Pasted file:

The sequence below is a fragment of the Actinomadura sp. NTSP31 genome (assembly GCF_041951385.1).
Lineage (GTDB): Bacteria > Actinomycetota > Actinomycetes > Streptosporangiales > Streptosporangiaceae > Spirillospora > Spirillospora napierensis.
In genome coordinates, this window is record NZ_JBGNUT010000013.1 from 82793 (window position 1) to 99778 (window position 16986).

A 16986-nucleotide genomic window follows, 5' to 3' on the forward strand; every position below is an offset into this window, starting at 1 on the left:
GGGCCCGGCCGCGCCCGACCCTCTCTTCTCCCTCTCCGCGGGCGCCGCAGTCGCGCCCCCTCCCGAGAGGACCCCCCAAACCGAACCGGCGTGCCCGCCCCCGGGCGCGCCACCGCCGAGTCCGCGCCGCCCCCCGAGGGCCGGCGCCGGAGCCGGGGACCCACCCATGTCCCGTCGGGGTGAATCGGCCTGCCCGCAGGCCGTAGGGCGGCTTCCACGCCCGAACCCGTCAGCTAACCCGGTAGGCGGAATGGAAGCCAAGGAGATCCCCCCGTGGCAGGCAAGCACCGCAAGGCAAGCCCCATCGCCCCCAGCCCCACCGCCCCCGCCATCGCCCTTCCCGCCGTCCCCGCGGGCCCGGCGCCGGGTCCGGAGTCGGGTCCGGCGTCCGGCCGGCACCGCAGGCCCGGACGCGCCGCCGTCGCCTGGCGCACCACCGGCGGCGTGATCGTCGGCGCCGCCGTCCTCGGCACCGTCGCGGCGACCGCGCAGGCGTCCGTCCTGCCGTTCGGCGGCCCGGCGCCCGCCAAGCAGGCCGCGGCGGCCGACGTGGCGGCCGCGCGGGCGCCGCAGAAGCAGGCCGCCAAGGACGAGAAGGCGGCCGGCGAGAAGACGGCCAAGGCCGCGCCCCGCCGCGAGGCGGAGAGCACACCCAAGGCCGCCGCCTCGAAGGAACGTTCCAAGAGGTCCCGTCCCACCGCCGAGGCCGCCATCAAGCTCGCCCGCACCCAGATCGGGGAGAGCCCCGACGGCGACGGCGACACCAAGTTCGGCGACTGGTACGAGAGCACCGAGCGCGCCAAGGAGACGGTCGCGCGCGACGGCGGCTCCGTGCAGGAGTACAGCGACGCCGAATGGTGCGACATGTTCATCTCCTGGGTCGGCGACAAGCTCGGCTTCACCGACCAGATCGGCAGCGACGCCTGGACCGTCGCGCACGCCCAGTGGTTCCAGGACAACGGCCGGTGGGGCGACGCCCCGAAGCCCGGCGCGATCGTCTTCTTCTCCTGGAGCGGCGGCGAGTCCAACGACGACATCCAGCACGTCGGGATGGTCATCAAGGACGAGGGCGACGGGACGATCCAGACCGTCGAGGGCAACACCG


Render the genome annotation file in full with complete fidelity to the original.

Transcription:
The sequence below is a fragment of the Actinomadura sp. NTSP31 genome (assembly GCF_041951385.1).
Lineage (GTDB): Bacteria > Actinomycetota > Actinomycetes > Streptosporangiales > Streptosporangiaceae > Spirillospora > Spirillospora napierensis.
In genome coordinates, this window is record NZ_JBGNUT010000013.1 from 82793 (window position 1) to 99778 (window position 16986).

A 16986-nucleotide genomic window follows, 5' to 3' on the forward strand; every position below is an offset into this window, starting at 1 on the left:
GGGCCCGGCCGCGCCCGACCCTCTCTTCTCCCTCTCCGCGGGCGCCGCAGTCGCGCCCCCTCCCGAGAGGACCCCCCAAACCGAACCGGCGTGCCCGCCCCCGGGCGCGCCACCGCCGAGTCCGCGCCGCCCCCCGAGGGCCGGCGCCGGAGCCGGGGACCCACCCATGTCCCGTCGGGGTGAATCGGCCTGCCCGCAGGCCGTAGGGCGGCTTCCACGCCCGAACCCGTCAGCTAACCCGGTAGGCGGAATGGAAGCCAAGGAGATCCCCCCGTGGCAGGCAAGCACCGCAAGGCAAGCCCCATCGCCCCCAGCCCCACCGCCCCCGCCATCGCCCTTCCCGCCGTCCCCGCGGGCCCGGCGCCGGGTCCGGAGTCGGGTCCGGCGTCCGGCCGGCACCGCAGGCCCGGACGCGCCGCCGTCGCCTGGCGCACCACCGGCGGCGTGATCGTCGGCGCCGCCGTCCTCGGCACCGTCGCGGCGACCGCGCAGGCGTCCGTCCTGCCGTTCGGCGGCCCGGCGCCCGCCAAGCAGGCCGCGGCGGCCGACGTGGCGGCCGCGCGGGCGCCGCAGAAGCAGGCCGCCAAGGACGAGAAGGCGGCCGGCGAGAAGACGGCCAAGGCCGCGCCCCGCCGCGAGGCGGAGAGCACACCCAAGGCCGCCGCCTCGAAGGAACGTTCCAAGAGGTCCCGTCCCACCGCCGAGGCCGCCATCAAGCTCGCCCGCACCCAGATCGGGGAGAGCCCCGACGGCGACGGCGACACCAAGTTCGGCGACTGGTACGAGAGCACCGAGCGCGCCAAGGAGACGGTCGCGCGCGACGGCGGCTCCGTGCAGGAGTACAGCGACGCCGAATGGTGCGACATGTTCATCTCCTGGGTCGGCGACAAGCTCGGCTTCACCGACCAGATCGGCAGCGACGCCTGGACCGTCGCGCACGCCCAGTGGTTCCAGGACAACGGCCGGTGGGGCGACGCCCCGAAGCCCGGCGCGATCGTCTTCTTCTCCTGGAGCGGCGGCGAGTCCAACGACGACATCCAGCACGTCGGGATGGTCATCAAGGACGAGGGCGACGGGACGATCCAGACCGTCGAGGGCAACACCG